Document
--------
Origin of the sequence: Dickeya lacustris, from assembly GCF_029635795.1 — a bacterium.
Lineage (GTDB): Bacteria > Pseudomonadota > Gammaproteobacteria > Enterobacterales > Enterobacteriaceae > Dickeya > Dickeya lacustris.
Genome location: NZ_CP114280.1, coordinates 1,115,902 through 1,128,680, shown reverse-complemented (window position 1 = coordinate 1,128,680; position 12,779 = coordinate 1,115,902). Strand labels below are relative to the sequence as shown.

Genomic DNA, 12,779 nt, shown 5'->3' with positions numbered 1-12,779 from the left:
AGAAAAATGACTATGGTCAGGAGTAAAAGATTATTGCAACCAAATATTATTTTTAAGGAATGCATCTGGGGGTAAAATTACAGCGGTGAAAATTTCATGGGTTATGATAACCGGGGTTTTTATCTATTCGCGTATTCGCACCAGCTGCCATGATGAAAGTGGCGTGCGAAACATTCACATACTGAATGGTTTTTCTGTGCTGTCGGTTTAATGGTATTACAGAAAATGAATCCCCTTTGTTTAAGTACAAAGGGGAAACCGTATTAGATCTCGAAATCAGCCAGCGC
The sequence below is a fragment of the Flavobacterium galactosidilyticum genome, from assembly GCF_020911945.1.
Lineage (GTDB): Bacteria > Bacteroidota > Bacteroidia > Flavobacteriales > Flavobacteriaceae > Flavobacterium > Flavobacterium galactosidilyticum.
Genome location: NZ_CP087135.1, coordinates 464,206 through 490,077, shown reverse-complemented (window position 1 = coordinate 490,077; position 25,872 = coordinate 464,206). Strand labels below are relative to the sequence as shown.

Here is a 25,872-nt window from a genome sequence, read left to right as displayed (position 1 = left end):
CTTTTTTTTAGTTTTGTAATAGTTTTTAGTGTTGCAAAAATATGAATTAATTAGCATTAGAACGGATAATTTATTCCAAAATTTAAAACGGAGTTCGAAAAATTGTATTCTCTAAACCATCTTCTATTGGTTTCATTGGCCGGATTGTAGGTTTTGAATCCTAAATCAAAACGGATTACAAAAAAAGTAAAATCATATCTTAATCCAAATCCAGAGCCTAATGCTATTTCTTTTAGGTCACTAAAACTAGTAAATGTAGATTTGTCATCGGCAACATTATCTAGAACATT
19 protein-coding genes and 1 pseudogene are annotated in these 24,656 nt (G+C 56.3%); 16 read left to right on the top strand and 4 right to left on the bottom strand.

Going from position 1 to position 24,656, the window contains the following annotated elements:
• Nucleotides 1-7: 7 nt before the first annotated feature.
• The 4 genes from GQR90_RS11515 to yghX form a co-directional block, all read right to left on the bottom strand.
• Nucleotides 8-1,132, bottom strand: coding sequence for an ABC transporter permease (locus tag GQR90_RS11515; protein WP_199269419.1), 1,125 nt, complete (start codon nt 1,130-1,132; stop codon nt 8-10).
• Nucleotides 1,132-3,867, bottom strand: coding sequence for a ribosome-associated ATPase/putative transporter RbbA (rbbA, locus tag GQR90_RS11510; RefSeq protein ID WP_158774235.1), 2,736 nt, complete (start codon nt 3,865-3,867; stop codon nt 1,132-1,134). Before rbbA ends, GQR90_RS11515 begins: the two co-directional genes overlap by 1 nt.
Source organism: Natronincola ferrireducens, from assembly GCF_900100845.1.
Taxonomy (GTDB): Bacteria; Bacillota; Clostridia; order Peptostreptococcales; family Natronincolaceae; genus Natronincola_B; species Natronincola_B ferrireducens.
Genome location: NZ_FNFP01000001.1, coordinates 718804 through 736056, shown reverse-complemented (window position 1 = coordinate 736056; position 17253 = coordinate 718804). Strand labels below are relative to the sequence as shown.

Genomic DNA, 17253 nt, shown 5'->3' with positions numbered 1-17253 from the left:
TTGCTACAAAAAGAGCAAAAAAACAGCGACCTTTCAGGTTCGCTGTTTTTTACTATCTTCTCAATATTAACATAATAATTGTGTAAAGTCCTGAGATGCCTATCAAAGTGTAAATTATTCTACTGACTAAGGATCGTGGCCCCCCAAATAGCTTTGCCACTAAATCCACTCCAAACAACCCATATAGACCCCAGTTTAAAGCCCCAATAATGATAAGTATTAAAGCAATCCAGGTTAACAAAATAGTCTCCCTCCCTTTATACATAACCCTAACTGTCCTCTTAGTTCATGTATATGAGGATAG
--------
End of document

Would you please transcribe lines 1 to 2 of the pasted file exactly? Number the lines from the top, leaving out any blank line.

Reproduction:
Origin of the sequence: Dickeya lacustris, from assembly GCF_029635795.1 — a bacterium.
Lineage (GTDB): Bacteria > Pseudomonadota > Gammaproteobacteria > Enterobacterales > Enterobacteriaceae > Dickeya > Dickeya lacustris.